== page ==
Tyrone Givans, 11, is in year 6 at Laycock Primary School in Islington, north London. He is profoundly deaf and attends the deaf unit and mainstream classes at the school. I have been deaf all my life. I am the only deaf person in my family, so sometimes it's hard for me to understand. The best thing about my school is that I have quite a lot of friends, and that helps me a lot. I teach them how to do sign language because if I don't understand something and then someone repeats it in sign language, it makes sense.
When I first started my mainstream class it was quite difficult. When I was in year four, some people used to bully me. Now the other children treat me like a normal hearing person.
I like my teachers because they help me a lot. When I am in my unit class my teachers help me and I can do a lot of work. When I go to my mainstream class with all the hearing children the teacher wears a microphone so I can hear her. If I don't understand the work I can ask my unit teacher to explain it. If my unit teacher is away and the other children are talking, I have to keep on going up to ask what the teacher has been saying. I find learning easy, but sometimes it can be confusing.
My teacher and I also use a radio aid, which means that I can hear her talking in the staff room when she is having her cup of coffee at break and I am in the playground.
My mum has got lots of hearing friends, so when I am at home I speak to them like a hearing child, but when I go back to school I go back to being a deaf child. Sometimes I like being deaf and sometimes I wish I was hearing. I like being deaf because when I go to bed I take my hearing aid out and I can't hear my mum playing music.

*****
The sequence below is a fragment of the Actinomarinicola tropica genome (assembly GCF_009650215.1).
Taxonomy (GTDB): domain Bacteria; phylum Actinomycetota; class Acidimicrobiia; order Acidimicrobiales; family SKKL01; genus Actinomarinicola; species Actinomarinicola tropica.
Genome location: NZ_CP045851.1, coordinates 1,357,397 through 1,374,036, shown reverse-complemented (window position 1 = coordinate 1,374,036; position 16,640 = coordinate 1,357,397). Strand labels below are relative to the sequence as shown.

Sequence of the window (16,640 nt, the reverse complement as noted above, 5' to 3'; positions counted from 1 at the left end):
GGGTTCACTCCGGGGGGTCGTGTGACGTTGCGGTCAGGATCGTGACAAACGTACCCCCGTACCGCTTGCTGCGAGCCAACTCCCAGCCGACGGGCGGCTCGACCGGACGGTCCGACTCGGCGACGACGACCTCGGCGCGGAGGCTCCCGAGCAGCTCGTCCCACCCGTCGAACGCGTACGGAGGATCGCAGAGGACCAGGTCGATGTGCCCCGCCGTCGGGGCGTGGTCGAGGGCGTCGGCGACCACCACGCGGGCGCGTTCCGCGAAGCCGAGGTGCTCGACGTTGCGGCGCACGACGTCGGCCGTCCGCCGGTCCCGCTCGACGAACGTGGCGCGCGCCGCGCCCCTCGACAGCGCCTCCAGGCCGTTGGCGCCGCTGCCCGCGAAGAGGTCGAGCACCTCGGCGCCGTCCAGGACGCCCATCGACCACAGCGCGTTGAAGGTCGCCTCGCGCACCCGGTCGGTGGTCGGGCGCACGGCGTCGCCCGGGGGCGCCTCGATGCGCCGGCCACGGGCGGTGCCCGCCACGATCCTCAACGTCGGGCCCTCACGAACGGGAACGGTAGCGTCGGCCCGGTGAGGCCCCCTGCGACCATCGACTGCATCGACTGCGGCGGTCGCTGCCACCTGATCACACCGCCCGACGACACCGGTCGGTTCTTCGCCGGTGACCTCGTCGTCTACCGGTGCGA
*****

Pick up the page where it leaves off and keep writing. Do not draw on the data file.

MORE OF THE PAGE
I visited a school for deaf children in St Lucia when I went on holiday. In St Lucia the children aren't allowed to take their hearing aids home because their parents can't afford to pay Pounds 30. When they go home without their hearing aids they can't understand their parents or anything people say. In England we are lucky because we don't have to pay. We can just take our hearing aids home free.
My favourite hobby is playing music. I play the guitar quite well. Sometimes I watch my mum cooking and sometimes I cook for my brother. When I am older and in college I would like to learn how to be a chef.
Children's Express is a programme of learning through journalism for children aged eight to 18. A charity, it provide a news service that promotes the views and investigations of young people. Inquiries to: Children's Express, Exmouth House, Pine Street, London EC1 0JH.
Editor Daniel Blackwood, 15 and reporters Michelle Ijoyah, 9, and Kim Ijoyah, 10, interviewed Tyrone and Abigaal. They were helped by reporter Gillian Antwi-Bosrako, 10